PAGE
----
This interview is part of a series about the 50 greatest fictional deaths of all time. It has been condensed and edited for clarity.
Dan Kois: Opening It with Georgie’s death does more than just shock readers. It makes the whole book about grief, in a lot of ways. That whole 1957–58 section takes place in the immediate aftermath of a main character losing his 6-year-old brother. The focus on grief seemed new for your horror stories at the time. What made you interested in that subject when you were writing the book?
Stephen King: For me, grief is the hardest thing to write about. I needed to do it in It because Georgie’s death would motivate his brother, Bill, strongly to come back to battle Pennywise, and I knew that Pennywise could use that against him. What worked best for me was how the parents’ grief marginalized Bill, made him a shadow in the house. Writing that felt powerful to me, because it felt true.
As someone who’s written a lot of death scenes, do you think there’s a universal rule for making them memorable or dramatically effective? What makes a death scene work?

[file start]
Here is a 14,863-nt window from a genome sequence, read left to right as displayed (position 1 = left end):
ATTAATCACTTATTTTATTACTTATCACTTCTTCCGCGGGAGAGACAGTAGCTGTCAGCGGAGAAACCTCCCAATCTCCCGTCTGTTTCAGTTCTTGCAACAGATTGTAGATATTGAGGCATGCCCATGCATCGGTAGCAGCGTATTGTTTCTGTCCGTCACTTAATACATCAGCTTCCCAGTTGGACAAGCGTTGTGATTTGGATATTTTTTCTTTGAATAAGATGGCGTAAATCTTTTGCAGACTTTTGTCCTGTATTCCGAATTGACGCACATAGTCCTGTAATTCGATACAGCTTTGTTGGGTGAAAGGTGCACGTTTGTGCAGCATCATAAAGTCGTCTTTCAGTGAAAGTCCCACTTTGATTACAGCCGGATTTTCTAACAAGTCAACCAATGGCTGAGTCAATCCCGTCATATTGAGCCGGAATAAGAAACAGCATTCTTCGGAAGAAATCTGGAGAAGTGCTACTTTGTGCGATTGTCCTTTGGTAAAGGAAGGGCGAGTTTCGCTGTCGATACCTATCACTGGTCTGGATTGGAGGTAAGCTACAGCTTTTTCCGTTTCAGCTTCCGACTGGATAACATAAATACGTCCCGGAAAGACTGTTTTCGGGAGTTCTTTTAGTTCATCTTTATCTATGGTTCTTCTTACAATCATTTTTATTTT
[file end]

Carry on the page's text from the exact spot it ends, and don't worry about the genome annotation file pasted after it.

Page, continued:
Death scenes work if the reader cares about the character who’s dying. Good fiction taps into real emotions. We get to feel things like death, horror, and loss, but in a “no-fault” way. At least I think so. Lots of years doing this, and I’m still only guessing.
Do you recall how you came up with the “when you’re down here, you’ll float too” line that’s so memorable, and all the “floating” stuff from that scene?
The thing about “we all float down here” was really just an accident. It didn’t feel important to me then, and I had no idea it would become a catchphrase. The balloons float; Georgie, you’ll float, too. It sounded sinister to me, so I wrote it. And I like the word: float. You’ll float too, Dan. Because we all float down here.